Defining and Using Bibliotherapy
By Kathy Mobley
Bibliotherapy can be defined as the use of books to help people solve problems. But it is much more than that and understanding its value and use is important to social workers. The use of literature in the treatment of people with emotional problems has been well documented, and dates back for decades.
Recent studies have shown bibliotherapy to be effective in changing children’s behavior and can also help them when they are experiencing difficult times. Therapists and social workers can help a child increase their self understanding and become better at expressing their feelings. A social practitioner needs to create a trusting relationship when working with a child. Reading aloud provides an excellent opportunity to develop that trust. That is only the first step in the value of bibliotherapy.
Bibliotherapy is the use of books to help children cope, understand and heal. The following five values highlight the benefits of bibliotherapy for children.
Free Expression is Encouraged
Many therapists believe that children use repression and denial to deal with traumatic events in their lives. This means much of what troubles a child is often hidden from their own conscious minds. When a child is able to read about another child who is facing the same serious problems, they may be able to gain insight into a hidden problem. Using bibliotherapy with this approach allow children to feel more comfortable so they are better able to talk about difficult issues they may have kept secret.
Helps Children Analyze their Problems
When a child reads about a story character that they are able to identify with, they are better able to examine their own thoughts as well. Some children will share their thoughts about the character with the practitioner, while others will reflect silently, where they feel completely safe in their own thoughts. In either situation, the child benefits from identifying with a character. Studies have shown that illustrations in books nurture daydreams which could be considered therapeutic if the character in the story deals with similar problems of that child. Animal characters specifically encourage daydreaming because they are neutral as far as age, sex and race.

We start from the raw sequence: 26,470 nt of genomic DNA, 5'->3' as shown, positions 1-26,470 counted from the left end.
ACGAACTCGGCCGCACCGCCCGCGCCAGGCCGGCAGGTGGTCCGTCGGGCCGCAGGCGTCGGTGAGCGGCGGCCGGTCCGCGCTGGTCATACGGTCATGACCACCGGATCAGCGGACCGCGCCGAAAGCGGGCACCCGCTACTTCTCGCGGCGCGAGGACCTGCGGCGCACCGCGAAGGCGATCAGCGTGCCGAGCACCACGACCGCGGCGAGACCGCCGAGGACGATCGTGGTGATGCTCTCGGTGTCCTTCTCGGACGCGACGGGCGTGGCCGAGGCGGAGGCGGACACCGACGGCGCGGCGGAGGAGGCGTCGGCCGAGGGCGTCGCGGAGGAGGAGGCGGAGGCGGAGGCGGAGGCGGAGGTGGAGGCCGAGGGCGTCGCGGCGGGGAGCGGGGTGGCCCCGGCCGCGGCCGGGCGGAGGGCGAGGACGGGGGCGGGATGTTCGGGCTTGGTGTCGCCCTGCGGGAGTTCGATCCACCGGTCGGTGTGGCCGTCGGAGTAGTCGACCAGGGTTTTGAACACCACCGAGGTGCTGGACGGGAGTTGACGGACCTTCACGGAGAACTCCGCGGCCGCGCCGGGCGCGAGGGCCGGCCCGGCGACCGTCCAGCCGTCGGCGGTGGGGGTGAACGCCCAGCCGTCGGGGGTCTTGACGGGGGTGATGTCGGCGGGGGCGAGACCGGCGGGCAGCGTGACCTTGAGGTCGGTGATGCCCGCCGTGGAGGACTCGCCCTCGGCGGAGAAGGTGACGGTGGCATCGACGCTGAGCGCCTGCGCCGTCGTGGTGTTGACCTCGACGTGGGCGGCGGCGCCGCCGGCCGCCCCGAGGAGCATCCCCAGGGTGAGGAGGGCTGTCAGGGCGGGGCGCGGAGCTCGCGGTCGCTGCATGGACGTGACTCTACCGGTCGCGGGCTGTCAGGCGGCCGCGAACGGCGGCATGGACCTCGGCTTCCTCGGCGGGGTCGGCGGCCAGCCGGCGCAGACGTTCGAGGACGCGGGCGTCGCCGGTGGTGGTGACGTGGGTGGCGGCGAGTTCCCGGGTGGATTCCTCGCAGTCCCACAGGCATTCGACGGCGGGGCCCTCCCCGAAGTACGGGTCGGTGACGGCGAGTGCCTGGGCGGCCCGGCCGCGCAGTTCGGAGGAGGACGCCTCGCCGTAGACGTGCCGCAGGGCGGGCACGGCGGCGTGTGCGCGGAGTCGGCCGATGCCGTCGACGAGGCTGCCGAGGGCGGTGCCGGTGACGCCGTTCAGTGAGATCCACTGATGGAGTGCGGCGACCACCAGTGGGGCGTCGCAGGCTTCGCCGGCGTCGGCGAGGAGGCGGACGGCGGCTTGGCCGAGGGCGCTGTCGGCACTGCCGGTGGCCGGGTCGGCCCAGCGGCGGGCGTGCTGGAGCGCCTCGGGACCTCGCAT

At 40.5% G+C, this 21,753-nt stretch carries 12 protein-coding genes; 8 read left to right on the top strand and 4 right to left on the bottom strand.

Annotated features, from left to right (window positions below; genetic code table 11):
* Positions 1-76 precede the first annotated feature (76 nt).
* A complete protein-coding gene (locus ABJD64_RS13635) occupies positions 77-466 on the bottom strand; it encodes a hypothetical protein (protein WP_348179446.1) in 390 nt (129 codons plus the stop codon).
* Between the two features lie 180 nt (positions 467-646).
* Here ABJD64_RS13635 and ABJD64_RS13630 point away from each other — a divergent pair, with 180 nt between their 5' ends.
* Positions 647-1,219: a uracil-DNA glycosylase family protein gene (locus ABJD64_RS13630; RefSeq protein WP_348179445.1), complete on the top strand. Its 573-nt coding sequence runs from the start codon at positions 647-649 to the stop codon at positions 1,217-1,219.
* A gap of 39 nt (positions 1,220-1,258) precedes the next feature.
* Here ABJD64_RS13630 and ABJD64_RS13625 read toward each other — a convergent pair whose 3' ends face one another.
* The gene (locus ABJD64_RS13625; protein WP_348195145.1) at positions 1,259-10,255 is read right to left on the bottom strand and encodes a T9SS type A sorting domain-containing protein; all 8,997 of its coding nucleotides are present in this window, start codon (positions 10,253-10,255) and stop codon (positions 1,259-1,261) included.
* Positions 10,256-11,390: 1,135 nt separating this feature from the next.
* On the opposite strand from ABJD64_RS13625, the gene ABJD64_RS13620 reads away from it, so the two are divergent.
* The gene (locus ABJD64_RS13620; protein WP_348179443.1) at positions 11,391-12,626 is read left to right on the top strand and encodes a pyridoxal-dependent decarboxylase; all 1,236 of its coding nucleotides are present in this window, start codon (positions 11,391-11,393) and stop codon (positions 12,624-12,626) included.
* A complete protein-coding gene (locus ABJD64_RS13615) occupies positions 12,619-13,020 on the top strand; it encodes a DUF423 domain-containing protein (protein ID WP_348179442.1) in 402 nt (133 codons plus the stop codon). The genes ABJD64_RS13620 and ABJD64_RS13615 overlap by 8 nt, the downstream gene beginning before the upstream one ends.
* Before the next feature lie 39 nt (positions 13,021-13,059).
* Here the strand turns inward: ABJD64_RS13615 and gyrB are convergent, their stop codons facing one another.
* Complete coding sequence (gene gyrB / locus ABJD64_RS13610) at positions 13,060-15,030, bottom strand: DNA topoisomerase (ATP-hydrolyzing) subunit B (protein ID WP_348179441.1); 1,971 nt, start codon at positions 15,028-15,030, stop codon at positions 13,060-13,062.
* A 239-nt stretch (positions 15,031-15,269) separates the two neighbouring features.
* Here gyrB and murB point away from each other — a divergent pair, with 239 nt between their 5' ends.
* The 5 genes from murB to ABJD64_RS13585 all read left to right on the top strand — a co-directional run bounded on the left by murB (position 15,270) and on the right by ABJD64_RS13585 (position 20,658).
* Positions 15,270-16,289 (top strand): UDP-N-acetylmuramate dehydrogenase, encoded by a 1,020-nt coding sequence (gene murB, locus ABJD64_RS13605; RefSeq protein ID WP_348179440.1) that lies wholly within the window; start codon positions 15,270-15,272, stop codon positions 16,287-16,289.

Books Teach by Providing Information
Issues such as divorce, sex, and drugs previously had not been dealt with in children’s literature. Children today typically confront these issues regularly. You can find these subjects in both fiction and non-fiction books. Children have access to the many questions and issues of life in books available to them. A book on divorce can help a child cope with how their life will change after mom and dad separate. A child reacting to the shock of going to foster care may gain some insight by reading a book about a similar child going to foster care who learns to adjust to this major event in their life. Perhaps reading a book such as, “You’re Not My Real Mother!” by Molly Friedrich could allow a child to talk about the feelings they are experiencing or questions they have because they don’t look like their adoptive mom or dad.
It is important for the practitioner to insure that the suggested book is appropriate for that particular child. They should be completely knowledgeable of it prior to reading it with a child or suggesting it for a child to read on their own.
Books Promote Relaxation
Re-reading a favorite book over and over creates a felling of comfort and security for a child. Many caregivers can “read” certain books to a child without even looking at the page. They have read it aloud so many times they have memorized the lines. Books offer emotional relief for children with anxiety. This is especially true when they read about other children with the same problems. Having something in common with a character in a book reduces the isolation of the child and allows them a feeling of security.